We demonstrate how real progress can be made in the debate surrounding the enhanced indispensability argument. Drawing on a counterfactual theory of explanation, well-motivated independently of the debate, we provide a novel analysis of ‘explanatory generality’ and how mathematics is involved in its procurement. On our analysis, mathematics’ sole explanatory contribution to the procurement of explanatory generality is to make counterfactual information about physical dependencies easier to grasp and reason with for creatures like us. This gives precise content (...)
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  34. Hilbert, Logicism, and Mathematical Existence.José Ferreirós - 2009 - Synthese 170 (1):33 - 70.
    David Hilbert’s early foundational views, especially those corresponding to the 1890s, are analysed here. I consider strong evidence for the fact that Hilbert was a logicist at that time, following upon Dedekind’s footsteps in his understanding of pure mathematics. This insight makes it possible to throw new light on the evolution of Hilbert’s foundational ideas, including his early contributions to the foundations of geometry and the real number system. The context of Dedekind-style logicism makes it possible to offer a (...)
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  35.  28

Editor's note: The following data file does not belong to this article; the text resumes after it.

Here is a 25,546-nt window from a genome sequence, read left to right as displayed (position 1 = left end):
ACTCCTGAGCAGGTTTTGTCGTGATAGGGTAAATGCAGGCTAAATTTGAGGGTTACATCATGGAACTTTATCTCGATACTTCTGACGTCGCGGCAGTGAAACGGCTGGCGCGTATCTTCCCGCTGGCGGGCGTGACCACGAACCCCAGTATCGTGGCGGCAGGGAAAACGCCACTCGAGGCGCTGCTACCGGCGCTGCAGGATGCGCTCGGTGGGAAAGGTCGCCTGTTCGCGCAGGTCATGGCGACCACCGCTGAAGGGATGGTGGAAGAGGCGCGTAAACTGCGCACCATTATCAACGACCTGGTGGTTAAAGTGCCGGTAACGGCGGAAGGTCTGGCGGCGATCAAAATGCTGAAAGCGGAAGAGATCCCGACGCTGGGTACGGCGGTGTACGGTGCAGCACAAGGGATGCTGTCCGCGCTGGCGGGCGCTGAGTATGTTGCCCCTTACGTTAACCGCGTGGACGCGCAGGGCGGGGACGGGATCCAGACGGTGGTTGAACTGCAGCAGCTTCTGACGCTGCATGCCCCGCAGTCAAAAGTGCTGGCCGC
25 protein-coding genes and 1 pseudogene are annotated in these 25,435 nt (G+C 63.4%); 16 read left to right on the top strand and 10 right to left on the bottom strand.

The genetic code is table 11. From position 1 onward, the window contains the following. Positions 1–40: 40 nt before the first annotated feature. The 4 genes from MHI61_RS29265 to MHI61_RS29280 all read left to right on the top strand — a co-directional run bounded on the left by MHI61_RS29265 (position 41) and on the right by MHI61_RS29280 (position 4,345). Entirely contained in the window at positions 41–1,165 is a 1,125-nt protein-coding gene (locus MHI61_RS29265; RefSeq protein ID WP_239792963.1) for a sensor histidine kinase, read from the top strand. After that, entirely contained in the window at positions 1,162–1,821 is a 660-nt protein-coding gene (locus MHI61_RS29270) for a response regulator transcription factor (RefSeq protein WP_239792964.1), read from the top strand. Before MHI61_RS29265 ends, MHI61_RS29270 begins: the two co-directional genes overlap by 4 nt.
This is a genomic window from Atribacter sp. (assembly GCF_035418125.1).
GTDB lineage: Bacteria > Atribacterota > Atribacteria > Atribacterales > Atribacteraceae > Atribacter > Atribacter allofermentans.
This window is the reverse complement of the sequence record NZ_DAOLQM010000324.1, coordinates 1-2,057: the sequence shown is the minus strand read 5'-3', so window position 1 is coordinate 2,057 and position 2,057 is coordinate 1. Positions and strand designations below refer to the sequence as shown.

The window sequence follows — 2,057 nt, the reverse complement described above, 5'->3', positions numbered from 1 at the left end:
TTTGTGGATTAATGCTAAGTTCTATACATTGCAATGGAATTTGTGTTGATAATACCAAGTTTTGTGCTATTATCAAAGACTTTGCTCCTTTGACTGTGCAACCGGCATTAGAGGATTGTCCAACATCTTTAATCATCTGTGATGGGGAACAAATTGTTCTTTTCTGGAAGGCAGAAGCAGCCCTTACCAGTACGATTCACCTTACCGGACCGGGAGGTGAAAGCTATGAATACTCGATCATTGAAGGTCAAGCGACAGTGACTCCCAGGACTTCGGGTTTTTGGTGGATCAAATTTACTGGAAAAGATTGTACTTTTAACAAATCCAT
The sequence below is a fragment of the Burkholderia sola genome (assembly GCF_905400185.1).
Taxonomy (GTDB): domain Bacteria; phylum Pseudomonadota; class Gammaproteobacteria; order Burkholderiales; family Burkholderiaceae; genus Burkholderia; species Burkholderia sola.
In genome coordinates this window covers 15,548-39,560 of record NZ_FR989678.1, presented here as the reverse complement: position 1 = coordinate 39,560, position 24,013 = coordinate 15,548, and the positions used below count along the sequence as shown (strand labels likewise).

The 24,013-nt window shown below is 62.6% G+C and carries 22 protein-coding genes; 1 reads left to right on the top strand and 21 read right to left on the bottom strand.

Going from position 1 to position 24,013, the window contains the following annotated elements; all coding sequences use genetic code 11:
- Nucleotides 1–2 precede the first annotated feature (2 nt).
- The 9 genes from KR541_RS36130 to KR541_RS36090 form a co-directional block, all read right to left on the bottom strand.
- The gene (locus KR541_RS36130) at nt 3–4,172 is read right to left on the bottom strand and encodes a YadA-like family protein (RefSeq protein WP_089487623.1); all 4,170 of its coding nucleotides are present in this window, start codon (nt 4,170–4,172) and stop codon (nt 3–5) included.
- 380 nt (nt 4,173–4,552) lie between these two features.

Mathematics, Form and Function.Saunders MacLane - 1986 - Journal of Philosophy 84 (1):33-37.
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  36. Mathematical Explanation by Law.Sam Baron - 2019 - British Journal for the Philosophy of Science 70 (3):683-717.
    Call an explanation in which a non-mathematical fact is explained—in part or in whole—by mathematical facts: an extra-mathematical explanation. Such explanations have attracted a great deal of interest recently in arguments over mathematical realism. In this article, a theory of extra-mathematical explanation is developed. The theory is modelled on a deductive-nomological theory of scientific explanation. A basic DN account of extra-mathematical explanation is proposed and then redeveloped in the light of two difficulties that the basic theory faces. The final view (...)
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  37. Mathematics Without Numbers: Towards a Modal-Structural Interpretation.Geoffrey Hellman - 1989 - Oxford, England: Oxford University Press.
    Develops a structuralist understanding of mathematics, as an alternative to set- or type-theoretic foundations, that respects classical mathematical truth while ...
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  38.  69
    From Mathematics to Philosophy.Hao Wang - 1974 - London and Boston: London.